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A group of students at Georgia’s Heard County High School recently defaced the American flag with the spray-painted message “Seniors2K18!” but instead of reaching for the student handbook, principal Brent Tisdale reached out to local veterans.

Tisdale spoke with the five students involved with the stunt and instead of suspension opted to create a “teachable moment” they won’t forget, Fox 5 reports.

“My initial thought was five days out of school, and no prom and all of that, but that, I don’t think, was teaching them what we want to do, which was to value and understand other people’s feelings,” Tisdale said.

The principal told the news site that the students didn’t seem to fully understand the connection between the flag and veterans.

“So I called Chief Hannah here at the Franklin Police Department and said, ‘Hey, do you have any vets that are on shift right now that can come up here and talk to the kids?’” Tisdale said.

Brent Tisdale’s actions align themselves well with the best research on moral formation of students. Researchers at the Institute for Advanced Studies in Culture emphasize the importance of modeling positive relationships with others. They write, “The importance of modeling the good is especially important in the public schools because explicit moral teaching is (or is perceived to be) fraught with disagreement, controversy, or legal challenges.”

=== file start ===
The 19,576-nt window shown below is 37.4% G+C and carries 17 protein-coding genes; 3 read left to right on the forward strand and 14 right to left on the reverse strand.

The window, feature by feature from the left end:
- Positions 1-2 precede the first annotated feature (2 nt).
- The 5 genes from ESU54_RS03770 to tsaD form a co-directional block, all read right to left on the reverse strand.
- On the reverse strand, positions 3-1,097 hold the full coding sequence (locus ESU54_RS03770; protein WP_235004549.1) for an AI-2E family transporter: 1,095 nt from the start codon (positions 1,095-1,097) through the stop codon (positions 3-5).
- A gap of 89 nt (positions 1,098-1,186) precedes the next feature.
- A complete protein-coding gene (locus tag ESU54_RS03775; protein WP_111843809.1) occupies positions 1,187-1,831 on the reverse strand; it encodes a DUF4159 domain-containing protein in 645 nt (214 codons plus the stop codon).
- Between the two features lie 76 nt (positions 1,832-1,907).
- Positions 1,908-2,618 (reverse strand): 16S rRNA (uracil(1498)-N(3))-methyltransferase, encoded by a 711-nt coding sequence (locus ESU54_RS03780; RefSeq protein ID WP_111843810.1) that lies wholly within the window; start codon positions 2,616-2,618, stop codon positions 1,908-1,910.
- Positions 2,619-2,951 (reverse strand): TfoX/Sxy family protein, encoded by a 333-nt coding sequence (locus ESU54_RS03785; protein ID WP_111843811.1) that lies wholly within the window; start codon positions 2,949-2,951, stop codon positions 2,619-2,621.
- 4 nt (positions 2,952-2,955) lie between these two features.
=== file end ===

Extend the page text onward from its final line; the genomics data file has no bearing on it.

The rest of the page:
A few firefighters and police soon arrived and took the boys to an empty room for a chat.

“We talked about how we chose to sign up and voluntarily defend that flag and their right to do what they did to it, as well as all of the family and friends and loved ones that have come home underneath that flag,” veteran Nikki Culpepper said, adding that she brought along a picture of Arlington Cemetery, where her grandfather is buried.

“Two of the young people - there were tears in their eyes - shook our hands, apologized, very remorseful,” Culpepper said.

In a Twitter message to parents, Tisdale wrote that while he doesn’t believe the students meant to offend veterans, they learned an important lesson about respect and community.

“I don’t believe their intention was to disrespect or insult the flag or country but that’s what happened,” he wrote. “Our community is great, all kids make mistakes, and it takes a village, folks. I hope we can work together, as a school and community, to continue to love our kids despite their mistakes.”

Teachers and principals working to strengthen moral and citizenship formation in their students will find information, strategies and teacher lesson plans at the UK's The Jubilee Centre.

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